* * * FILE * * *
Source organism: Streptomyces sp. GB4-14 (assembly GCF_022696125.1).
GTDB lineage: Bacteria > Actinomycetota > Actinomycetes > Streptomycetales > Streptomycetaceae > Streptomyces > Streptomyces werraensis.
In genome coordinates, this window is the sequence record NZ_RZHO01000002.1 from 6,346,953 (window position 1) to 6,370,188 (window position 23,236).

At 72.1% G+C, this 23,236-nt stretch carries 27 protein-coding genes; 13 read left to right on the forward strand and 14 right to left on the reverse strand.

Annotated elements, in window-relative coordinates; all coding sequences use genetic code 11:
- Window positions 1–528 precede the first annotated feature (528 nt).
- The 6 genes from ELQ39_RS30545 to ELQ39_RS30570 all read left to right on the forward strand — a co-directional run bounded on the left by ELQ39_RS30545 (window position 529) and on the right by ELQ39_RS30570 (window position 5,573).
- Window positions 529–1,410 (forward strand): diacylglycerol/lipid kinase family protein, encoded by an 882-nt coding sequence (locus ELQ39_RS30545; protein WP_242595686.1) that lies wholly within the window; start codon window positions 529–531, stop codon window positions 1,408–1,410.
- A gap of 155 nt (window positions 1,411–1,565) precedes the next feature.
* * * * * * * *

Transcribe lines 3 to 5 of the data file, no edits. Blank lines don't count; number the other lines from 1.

In genome coordinates, this window is the sequence record NZ_RZHO01000002.1 from 6,346,953 (window position 1) to 6,370,188 (window position 23,236).

At 72.1% G+C, this 23,236-nt stretch carries 27 protein-coding genes; 13 read left to right on the forward strand and 14 right to left on the reverse strand.

Annotated elements, in window-relative coordinates; all coding sequences use genetic code 11: